Mesothelioma Chemotherapy –How to Cope With Fatigue and Diarrhea

Fatigue is a very common side effect of mesothelioma chemotherapy. You could end up with mild lethargy or you could get completely exhausted from the effects of the chemo. The kind of fatigue you might experience is different from being tired and it is not relieved by sleeping or resting. It is usually worst at the beginning and at the end of a treatment cycle. However it goes away upon completion of chemo and it does not linger further.

These are steps that can help you cope better with this kind of fatigue:

-Get plenty of rest and allow time during the day for rest periods.

-Talk with your doctor or nurse about a regular exercise program.

-Eat a well-balanced diet and drink plenty of liquids.

-Limit your activities. Do only the things that are most important to you.

-Get help when you need it. Ask family, friends, and neighbors to pitch in with activities, such as child care, shopping, housework, or driving. For example, you might ask neighbors to pick up some items for you at the grocery store while doing their own shopping.

-Get up slowly to help prevent dizziness after sitting or lying down.

-Let your doctor know if you are having a hard time sleeping at night.

Diarrhoea is another side effect of chemotherapy that occurs when the chemo drugs affect the cells lining the intestine You will pass 2 or more loose stools in a 4-hour time period. If you have diarrhea that lasts for more than 24 hours, or if you have pain and cramping along with it, call your doctor.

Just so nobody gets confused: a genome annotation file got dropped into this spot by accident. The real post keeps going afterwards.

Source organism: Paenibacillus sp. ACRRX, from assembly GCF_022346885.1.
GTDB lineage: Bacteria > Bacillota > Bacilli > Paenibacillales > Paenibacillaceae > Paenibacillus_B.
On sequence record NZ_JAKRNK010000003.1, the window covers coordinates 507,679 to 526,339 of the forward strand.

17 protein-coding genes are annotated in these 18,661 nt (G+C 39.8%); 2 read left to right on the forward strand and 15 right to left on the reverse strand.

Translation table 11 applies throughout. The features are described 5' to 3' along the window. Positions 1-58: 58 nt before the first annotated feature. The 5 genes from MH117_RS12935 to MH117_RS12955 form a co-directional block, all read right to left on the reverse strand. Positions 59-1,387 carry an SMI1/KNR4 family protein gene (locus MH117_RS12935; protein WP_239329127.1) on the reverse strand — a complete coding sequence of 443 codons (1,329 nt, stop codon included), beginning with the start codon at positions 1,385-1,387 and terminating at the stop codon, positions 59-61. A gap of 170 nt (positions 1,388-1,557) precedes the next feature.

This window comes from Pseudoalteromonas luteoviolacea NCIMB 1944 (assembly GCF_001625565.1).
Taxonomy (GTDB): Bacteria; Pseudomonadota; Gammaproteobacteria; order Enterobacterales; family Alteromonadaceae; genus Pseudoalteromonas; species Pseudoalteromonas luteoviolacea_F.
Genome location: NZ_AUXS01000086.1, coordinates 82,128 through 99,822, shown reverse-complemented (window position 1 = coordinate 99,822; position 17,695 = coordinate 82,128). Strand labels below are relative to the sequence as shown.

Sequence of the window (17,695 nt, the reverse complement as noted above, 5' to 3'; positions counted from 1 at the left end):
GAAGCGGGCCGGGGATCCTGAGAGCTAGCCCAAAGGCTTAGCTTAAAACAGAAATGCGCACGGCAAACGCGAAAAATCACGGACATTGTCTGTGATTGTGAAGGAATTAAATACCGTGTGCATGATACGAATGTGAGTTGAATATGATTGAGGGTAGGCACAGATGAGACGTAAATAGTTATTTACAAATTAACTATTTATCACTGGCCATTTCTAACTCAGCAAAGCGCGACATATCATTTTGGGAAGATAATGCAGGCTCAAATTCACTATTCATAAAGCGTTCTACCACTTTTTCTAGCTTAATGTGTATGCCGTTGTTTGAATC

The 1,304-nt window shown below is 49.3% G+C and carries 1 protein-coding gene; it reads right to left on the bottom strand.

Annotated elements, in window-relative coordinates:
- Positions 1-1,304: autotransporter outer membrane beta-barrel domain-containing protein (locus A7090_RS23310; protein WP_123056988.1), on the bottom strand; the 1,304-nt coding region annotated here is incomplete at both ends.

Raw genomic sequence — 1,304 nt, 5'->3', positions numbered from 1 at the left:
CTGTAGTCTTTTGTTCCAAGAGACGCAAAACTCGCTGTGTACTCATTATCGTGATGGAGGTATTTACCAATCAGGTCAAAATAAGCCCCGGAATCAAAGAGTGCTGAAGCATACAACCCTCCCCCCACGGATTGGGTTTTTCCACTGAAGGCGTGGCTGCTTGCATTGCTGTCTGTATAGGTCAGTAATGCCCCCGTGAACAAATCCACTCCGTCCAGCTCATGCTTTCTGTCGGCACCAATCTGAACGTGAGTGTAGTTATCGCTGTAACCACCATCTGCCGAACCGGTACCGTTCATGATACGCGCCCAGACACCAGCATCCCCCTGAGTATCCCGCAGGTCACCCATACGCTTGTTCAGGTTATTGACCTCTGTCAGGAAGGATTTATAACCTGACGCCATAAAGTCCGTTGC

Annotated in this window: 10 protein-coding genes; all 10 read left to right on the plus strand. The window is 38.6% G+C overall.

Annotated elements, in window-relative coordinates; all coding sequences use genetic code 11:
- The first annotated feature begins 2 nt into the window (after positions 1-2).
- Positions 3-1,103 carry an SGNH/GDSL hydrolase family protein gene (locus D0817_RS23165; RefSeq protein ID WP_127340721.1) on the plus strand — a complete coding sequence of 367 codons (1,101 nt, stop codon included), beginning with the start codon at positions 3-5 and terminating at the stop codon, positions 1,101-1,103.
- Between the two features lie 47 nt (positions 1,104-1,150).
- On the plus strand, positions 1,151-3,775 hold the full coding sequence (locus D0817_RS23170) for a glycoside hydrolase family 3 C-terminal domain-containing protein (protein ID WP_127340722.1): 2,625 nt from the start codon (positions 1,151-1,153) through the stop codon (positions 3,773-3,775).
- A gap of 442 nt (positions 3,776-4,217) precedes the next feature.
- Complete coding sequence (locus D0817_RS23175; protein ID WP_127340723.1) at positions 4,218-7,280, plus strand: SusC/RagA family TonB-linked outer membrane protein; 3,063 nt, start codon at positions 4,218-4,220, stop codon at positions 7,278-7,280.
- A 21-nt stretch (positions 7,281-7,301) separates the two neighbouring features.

In severe cases, the doctor may have you take an anti-diarrheal medicine, but don't take any over-the-counter anti-diarrheal medicines without asking your doctor first.

These are some steps that will help you to control diarrhea:

-Do not take large amount of food at one, avoid heavy meals, instead eat smaller amounts of food, but eat more often.

-Avoid coffee, tea, alcohol, and sweets.

-Do not take high-fiber foods, as they can lead to diarrhea and cramping.
High-fiber foods include whole grain breads and cereals, raw vegetables, beans, nuts, seeds, popcorn, and fresh and dried fruit. Eat low-fiber foods instead, such as white bread, white rice or noodles, creamed cereals, ripe bananas, canned or cooked fruit without skins, cottage cheese, yogurt, eggs, mashed or baked potatoes without the skin, pureed vegetables, chicken or turkey without the skin, and fish.

-Avoid fried, greasy, or spicy foods.

-Avoid milk and milk products if they make your diarrhea worse.

-Eat more potassium-rich foods, such as bananas, oranges, potatoes, and peach and apricot nectars, unless your doctor has told you otherwise.

-Drink plenty of fluids and water to replace the body fluids that you loose through the diarrhea. You can take mild, clear liquids, such as apple juice, water, weak tea, clear broth, or ginger ale . Make sure they are at room temperature and drink them slowly. Let carbonated drinks lose their fizz before you drink them.

If your diarrhea is severe (meaning that you have had 7 or 8 loose movements in 24 hours), go and see your doctor right away. You might need to be on a clear liquid diet to give your bowels time to rest.

As you feel better, slowly add the low-fiber foods. A clear liquid diet doesn't have all the nutrients you need, so don't follow it for more than 3 or 4 days.

If your diarrhea gets worse you might need admission into the hospital so that an IV line can be set up for to get intravenous fluid replacement.

Bello kamorudeen.


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